Veterinary Email Marketing & Why You’re Doing It Wrong
Email marketing has one of the highest ROI potentials because clients have to opt-in to receiving those emails, which means they’re already interested with what you have to say! The trick, then, is ensuring to meet their expectations! If you find your emails are falling flat and failing to elicit high rates of engagement, you could be making some common email mistakes. Don’t worry too much, though, we all make mistakes! And mistakes are fixable!
To help you correct your mistakes so you can enjoy greater engagement, and thereby, better conversion rates, we’ve put together a list of some of the most common mistakes in email marketing. If you do any of these, fix them as soon as you can, and enjoy more successful veterinary email marketing campaigns!
Not Using Clear Calls to Action
Every email you send should have a clear directive for what action you’d like your email recipients to take. It is to make an appointment for their pet’s annual check-up? Request a refill of their parasite prevent? Or be sure to book they’re pet’s boarding stay in advance for the holidays? Whatever the intention of your email, make sure you have a clear call to action (CTA) for what you’d like your user to do. And don’t be too shy about making the CTA big, bright, and bold, whether it’s a button, an in-text link, or a headline.
Do be wary about including too many CTA’s though. Every email should have just one CTA, and while you can have more than one link to that CTA throughout the email, don’t go overboard. Depending on the length of the email, you may be able to include up to three or so.
Selling Too Hard
Overselling yourself in your emails can make you look desperate, insincere, and even pushy or sales-y. These are all red flags for the discerning internet user, so it’s important to avoid this kind of language. Instead, it’s better to focus your efforts on forming a relationship with your clients, before asking them to do something for you. Be sure to have a clear and friendly welcome email for every new subscriber to get them engaged. After that, write some emails to be helpful, such as about seasonal pet safety tips, and then gently link in corresponding services like your allergy management services in spring time. Once you form a deeper relationship with your audience, you can then send some product pushes, like getting pets in the door for their vaccines (and include why that’s important, too!).
Poor Subject Lines
Boring subject lines are email engagement killers. Think about your own experience. Do you open emails with a dull subject line? Probably not.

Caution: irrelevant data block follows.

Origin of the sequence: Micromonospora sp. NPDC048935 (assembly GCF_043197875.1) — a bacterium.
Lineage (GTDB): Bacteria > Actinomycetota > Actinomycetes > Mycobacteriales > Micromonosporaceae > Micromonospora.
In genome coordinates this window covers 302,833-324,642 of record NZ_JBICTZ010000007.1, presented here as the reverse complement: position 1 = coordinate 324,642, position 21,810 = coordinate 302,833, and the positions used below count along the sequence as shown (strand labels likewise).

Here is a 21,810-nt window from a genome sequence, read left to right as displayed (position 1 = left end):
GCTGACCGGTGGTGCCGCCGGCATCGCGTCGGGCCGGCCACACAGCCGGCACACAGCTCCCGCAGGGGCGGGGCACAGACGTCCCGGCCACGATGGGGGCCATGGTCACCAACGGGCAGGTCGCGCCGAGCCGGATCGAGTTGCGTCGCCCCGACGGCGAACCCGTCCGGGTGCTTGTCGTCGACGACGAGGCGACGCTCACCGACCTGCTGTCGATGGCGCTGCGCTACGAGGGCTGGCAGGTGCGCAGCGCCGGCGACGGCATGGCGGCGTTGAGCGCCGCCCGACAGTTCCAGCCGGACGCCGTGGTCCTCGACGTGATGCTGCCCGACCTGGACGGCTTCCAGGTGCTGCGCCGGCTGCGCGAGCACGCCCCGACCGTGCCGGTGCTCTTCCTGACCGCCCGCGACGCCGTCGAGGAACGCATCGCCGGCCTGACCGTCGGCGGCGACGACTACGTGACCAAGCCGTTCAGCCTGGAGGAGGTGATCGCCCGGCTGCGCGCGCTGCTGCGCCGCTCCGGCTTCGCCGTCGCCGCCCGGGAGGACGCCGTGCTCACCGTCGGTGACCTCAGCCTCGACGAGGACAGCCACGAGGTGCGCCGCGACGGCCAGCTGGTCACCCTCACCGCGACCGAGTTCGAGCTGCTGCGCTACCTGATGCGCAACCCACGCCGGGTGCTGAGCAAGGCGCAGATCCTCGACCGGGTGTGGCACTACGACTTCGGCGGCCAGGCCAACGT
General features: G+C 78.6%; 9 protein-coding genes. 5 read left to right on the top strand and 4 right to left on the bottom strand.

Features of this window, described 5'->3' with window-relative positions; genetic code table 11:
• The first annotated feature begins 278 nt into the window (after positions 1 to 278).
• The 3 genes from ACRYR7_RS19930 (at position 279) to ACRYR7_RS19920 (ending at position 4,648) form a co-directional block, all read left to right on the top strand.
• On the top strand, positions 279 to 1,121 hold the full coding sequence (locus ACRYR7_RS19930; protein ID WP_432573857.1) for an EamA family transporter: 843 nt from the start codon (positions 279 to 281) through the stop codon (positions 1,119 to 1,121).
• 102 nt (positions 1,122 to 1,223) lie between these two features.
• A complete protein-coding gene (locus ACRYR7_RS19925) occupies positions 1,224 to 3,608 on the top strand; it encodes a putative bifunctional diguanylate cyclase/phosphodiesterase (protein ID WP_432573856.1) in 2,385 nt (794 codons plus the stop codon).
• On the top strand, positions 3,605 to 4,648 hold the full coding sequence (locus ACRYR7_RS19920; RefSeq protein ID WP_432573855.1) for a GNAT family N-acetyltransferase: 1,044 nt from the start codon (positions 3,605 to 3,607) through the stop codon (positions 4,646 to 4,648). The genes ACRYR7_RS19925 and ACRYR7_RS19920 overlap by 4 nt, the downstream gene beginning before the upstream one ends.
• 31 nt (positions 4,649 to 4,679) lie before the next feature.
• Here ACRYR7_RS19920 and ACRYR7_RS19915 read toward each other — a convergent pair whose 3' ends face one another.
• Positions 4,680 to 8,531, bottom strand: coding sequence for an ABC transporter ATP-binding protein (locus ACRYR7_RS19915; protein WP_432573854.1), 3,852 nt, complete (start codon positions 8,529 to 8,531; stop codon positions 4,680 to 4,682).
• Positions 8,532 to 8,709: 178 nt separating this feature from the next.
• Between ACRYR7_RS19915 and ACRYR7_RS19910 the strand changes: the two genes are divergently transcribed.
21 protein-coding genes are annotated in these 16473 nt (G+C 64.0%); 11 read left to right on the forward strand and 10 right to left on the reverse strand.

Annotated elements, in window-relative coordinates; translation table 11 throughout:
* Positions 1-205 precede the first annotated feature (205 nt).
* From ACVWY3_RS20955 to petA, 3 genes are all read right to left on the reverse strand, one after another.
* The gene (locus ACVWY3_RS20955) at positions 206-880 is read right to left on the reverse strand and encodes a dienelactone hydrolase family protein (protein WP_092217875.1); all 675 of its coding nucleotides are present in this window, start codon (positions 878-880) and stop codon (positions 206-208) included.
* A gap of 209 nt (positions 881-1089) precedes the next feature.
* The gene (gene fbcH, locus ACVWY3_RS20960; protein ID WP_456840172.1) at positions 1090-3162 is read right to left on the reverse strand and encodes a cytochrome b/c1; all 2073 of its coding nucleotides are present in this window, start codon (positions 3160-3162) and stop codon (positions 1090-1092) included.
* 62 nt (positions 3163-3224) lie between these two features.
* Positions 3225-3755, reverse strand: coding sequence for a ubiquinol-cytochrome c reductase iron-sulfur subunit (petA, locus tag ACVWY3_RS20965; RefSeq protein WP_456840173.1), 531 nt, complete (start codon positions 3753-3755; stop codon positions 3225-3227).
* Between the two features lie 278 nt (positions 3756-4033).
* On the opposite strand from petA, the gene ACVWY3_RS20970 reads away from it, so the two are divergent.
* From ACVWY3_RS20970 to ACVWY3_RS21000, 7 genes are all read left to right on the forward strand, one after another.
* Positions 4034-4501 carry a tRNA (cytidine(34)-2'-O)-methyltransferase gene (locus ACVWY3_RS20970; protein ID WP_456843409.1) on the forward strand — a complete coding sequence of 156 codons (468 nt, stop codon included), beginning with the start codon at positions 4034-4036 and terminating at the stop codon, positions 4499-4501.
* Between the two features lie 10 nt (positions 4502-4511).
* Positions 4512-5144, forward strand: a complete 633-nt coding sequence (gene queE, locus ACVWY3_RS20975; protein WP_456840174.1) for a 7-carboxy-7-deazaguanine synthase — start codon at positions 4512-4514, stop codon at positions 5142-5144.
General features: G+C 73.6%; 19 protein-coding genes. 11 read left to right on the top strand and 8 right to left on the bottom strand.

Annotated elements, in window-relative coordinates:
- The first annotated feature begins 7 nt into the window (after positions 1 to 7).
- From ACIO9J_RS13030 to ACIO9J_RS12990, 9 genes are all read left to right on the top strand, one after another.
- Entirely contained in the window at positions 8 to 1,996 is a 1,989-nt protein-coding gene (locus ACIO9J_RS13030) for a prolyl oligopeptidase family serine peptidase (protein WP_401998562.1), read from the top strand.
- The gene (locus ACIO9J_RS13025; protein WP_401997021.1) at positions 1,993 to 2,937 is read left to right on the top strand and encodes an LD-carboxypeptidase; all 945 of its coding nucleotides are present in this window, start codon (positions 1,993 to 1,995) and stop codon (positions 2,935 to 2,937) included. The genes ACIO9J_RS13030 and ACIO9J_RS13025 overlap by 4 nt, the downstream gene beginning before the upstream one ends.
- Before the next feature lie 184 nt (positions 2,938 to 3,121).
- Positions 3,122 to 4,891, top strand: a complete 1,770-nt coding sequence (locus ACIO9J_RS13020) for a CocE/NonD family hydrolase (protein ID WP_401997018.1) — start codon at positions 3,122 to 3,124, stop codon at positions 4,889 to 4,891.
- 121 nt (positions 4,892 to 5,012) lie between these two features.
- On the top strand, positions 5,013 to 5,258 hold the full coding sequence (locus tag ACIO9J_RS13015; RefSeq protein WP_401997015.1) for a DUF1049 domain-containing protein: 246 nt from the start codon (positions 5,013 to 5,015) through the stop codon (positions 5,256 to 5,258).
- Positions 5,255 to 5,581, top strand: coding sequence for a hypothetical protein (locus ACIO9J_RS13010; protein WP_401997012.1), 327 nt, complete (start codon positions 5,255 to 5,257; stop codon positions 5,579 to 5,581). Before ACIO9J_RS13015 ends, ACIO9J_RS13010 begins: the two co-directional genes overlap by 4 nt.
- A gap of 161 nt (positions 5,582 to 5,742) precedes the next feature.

Some keys to writing good subject lines include:
- Keep it short (about 40-60 characters)
- Add personalization with merge tags
- Be descriptive, but not wordy (i.e. Pamper Your Pooch with Our Spa Treatment)
- Don’t use too many punctuation marks (!!!! Just looks spammy)
- Use emojis wisely (emoji use depends on your audience and your email’s tone of voice)
Not Learning from Past Mistakes
If you’re not already, you should be monitoring every email you send. This can give you valuable information about what works and what doesn’t. Make sure to check your email marketing software’s analytics including click-through rates, open rates, unsubscribes, etc. and make changes to see what works better. Running A/B tests can also help you fine tune your emails by focusing on minor differences, like different subject lines, CTAs, layouts, etc.
No Client Segmentation
Segmenting your email list into more targeted audiences such as cat owners vs dog owners; new clients vs establish clients; those who are up-to-date on yearly services vs those who aren’t can help you create more targeted messaging that increases engagement and conversion. Over time, you can even pick up on your clients’ buying habits, interests, and more to craft even more customized content.
Other Helpful Tips
Beyond these common mistakes, there are a lot of other ways you can improve your veterinary email marketing campaigns, including:
- Optimize for mobile – More than half of your readers will be reading your email on their phones, so make sure it looks great on their screen.
- Don’t talk about yourself – Talk about your clients! Cater to their pains and desires surrounding their pet and talk about who your services and products can calm their woes.
- Make emails personal – If you can, use merge tags in your emails to address your email recipient by name. This little bit of personalization can do wonders for increasing engagement.
- Don’t use clichés or industry jargon – Few people are going to want to click on “Laparoscopic spays are better for your female.” Try to liven it up and use conversational language like “A safer spay option for your ‘good girl’” and then go into more detail about laparoscopic spays in the email, or a landing page.
- Avoid stock photography – Instead, use photos of your patients’ receiving the services you’re promoting (with permission from owners), or even product photos with your clinic cat sitting (adorably) next to them.
Want more tips for veterinary email marketing campaigns? You know who to call. Get InTouch today by calling (800) 493-9003!